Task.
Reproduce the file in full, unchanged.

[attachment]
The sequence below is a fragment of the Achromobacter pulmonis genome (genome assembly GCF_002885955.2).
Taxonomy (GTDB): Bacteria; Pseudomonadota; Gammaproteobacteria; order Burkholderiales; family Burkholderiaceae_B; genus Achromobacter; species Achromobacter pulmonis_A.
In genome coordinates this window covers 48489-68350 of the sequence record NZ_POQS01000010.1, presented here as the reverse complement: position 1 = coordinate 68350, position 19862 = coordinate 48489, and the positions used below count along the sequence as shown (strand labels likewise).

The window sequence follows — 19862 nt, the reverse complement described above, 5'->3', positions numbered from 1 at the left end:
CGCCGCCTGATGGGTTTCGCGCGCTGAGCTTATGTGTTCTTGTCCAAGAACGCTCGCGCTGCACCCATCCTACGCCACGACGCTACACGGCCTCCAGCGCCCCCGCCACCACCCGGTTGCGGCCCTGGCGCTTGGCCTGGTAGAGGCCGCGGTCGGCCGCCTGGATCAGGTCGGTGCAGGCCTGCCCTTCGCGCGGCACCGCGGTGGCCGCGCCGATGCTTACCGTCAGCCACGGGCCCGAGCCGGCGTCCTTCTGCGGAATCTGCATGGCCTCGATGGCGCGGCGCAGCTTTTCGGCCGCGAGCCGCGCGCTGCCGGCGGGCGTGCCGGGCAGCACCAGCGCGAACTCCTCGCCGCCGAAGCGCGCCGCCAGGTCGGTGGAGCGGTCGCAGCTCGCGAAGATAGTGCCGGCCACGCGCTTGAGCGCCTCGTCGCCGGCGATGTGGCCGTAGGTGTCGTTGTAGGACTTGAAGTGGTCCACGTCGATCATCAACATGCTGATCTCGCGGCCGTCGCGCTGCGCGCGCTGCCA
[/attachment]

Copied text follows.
The sequence below is a fragment of the Achromobacter pulmonis genome (genome assembly GCF_002885955.2).
Taxonomy (GTDB): Bacteria; Pseudomonadota; Gammaproteobacteria; order Burkholderiales; family Burkholderiaceae_B; genus Achromobacter; species Achromobacter pulmonis_A.
In genome coordinates this window covers 48489-68350 of the sequence record NZ_POQS01000010.1, presented here as the reverse complement: position 1 = coordinate 68350, position 19862 = coordinate 48489, and the positions used below count along the sequence as shown (strand labels likewise).

The window sequence follows — 19862 nt, the reverse complement described above, 5'->3', positions numbered from 1 at the left end:
CGCCGCCTGATGGGTTTCGCGCGCTGAGCTTATGTGTTCTTGTCCAAGAACGCTCGCGCTGCACCCATCCTACGCCACGACGCTACACGGCCTCCAGCGCCCCCGCCACCACCCGGTTGCGGCCCTGGCGCTTGGCCTGGTAGAGGCCGCGGTCGGCCGCCTGGATCAGGTCGGTGCAGGCCTGCCCTTCGCGCGGCACCGCGGTGGCCGCGCCGATGCTTACCGTCAGCCACGGGCCCGAGCCGGCGTCCTTCTGCGGAATCTGCATGGCCTCGATGGCGCGGCGCAGCTTTTCGGCCGCGAGCCGCGCGCTGCCGGCGGGCGTGCCGGGCAGCACCAGCGCGAACTCCTCGCCGCCGAAGCGCGCCGCCAGGTCGGTGGAGCGGTCGCAGCTCGCGAAGATAGTGCCGGCCACGCGCTTGAGCGCCTCGTCGCCGGCGATGTGGCCGTAGGTGTCGTTGTAGGACTTGAAGTGGTCCACGTCGATCATCAACATGCTGATCTCGCGGCCGTCGCGCTGCGCGCGCTGCCA